Many Employment Practices Liability Insurance (EPLI) carriers will reimburse a portion of the cost of HRC's services that directly relate to the coverage under your EPLI Policy. You determine your need for assistance on any employment matter such as training, updating/creating your employment handbook, putting together an affirmative action plan, assessing pay-equity exposure, establishing grievance programs, employment practices, termination procedures, ect. (HRC can also assist you with a cost effective practices audit to help you determine needs). We also are expert at workers compensation, injury and unemployment loss control!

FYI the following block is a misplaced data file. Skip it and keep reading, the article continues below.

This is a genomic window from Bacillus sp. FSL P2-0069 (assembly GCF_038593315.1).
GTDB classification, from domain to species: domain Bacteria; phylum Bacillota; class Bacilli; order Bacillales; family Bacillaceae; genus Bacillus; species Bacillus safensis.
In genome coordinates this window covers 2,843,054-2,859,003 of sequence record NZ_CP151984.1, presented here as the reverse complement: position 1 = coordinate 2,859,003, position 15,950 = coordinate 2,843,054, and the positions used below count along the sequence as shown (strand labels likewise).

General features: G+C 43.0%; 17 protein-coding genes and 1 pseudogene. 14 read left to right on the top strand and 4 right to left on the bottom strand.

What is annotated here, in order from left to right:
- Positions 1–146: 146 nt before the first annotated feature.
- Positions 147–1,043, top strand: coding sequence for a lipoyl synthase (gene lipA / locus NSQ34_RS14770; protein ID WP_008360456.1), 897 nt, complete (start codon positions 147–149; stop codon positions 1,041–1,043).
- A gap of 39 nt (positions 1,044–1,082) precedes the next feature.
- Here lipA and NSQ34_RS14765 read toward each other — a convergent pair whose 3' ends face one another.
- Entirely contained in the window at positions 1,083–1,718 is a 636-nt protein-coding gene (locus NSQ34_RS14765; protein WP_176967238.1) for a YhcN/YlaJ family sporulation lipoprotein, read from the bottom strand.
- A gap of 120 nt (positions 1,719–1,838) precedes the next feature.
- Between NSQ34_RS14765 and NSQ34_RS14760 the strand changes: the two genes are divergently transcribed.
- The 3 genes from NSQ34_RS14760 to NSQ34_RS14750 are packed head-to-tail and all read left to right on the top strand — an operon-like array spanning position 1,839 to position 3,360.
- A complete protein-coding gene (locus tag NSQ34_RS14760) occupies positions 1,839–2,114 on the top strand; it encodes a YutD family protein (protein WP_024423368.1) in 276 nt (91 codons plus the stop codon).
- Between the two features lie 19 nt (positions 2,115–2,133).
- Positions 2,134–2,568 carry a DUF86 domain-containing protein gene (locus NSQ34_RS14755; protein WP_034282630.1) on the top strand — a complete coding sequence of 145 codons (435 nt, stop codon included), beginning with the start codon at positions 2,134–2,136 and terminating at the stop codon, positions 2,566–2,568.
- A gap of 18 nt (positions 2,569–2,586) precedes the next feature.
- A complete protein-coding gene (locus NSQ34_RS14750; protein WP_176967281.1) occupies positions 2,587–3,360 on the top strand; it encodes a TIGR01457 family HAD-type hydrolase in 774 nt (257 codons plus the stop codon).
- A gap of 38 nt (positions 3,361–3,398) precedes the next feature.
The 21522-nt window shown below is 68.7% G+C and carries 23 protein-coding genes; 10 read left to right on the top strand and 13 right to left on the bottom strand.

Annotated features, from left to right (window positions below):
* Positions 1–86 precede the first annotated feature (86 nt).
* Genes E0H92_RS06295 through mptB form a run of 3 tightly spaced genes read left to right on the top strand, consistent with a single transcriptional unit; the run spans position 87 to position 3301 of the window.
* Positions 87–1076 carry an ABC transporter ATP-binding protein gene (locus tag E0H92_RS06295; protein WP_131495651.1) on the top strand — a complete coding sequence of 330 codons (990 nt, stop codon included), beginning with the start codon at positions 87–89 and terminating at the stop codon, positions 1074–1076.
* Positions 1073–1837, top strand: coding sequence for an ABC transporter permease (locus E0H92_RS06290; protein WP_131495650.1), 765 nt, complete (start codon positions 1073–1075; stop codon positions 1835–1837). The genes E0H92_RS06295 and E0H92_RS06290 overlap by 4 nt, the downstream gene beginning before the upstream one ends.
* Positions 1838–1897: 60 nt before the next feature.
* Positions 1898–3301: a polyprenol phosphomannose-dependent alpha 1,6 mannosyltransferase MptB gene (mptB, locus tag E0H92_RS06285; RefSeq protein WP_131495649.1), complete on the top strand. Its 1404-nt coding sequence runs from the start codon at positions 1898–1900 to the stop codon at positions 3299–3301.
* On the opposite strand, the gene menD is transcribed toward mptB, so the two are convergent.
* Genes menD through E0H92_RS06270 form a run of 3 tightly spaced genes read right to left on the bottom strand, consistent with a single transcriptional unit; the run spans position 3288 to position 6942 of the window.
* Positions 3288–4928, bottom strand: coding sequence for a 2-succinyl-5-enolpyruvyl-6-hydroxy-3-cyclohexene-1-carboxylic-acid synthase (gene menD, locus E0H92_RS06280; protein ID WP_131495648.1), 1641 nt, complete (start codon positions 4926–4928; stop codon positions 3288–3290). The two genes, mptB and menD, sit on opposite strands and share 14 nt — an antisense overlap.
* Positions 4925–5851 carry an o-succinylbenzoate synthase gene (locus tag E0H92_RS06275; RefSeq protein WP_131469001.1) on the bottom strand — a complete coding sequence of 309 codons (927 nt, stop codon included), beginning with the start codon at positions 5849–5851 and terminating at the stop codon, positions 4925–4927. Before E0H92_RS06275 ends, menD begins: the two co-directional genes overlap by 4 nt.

Once our services are delivered and an invoice is issued, your carrier may reimburse you for some, or all, of the cost of our services. Services available can include:
Compliance audits of human resources/employment policies and practices.
Development or updating of human resources/employment policies and practices.
Training program design and implementation on topics such as employment discrimination laws, equal employment opportunity obligations, maintaining hostile-free work environments, interviewing skills, managing diversity, and handling corrective action and discharge issues, all with a focus on loss prevention.
Professional counsel on employment issues.
Statistical analyses on workforce and employment practices to detect trends or patterns that could lead to regulatory problems, lawsuits or employee allegations.
Any other employment practices loss prevention service, subject to your carrier's approval.
We will be glad to assist you in determining if your particular carrier provides reimbursement our services.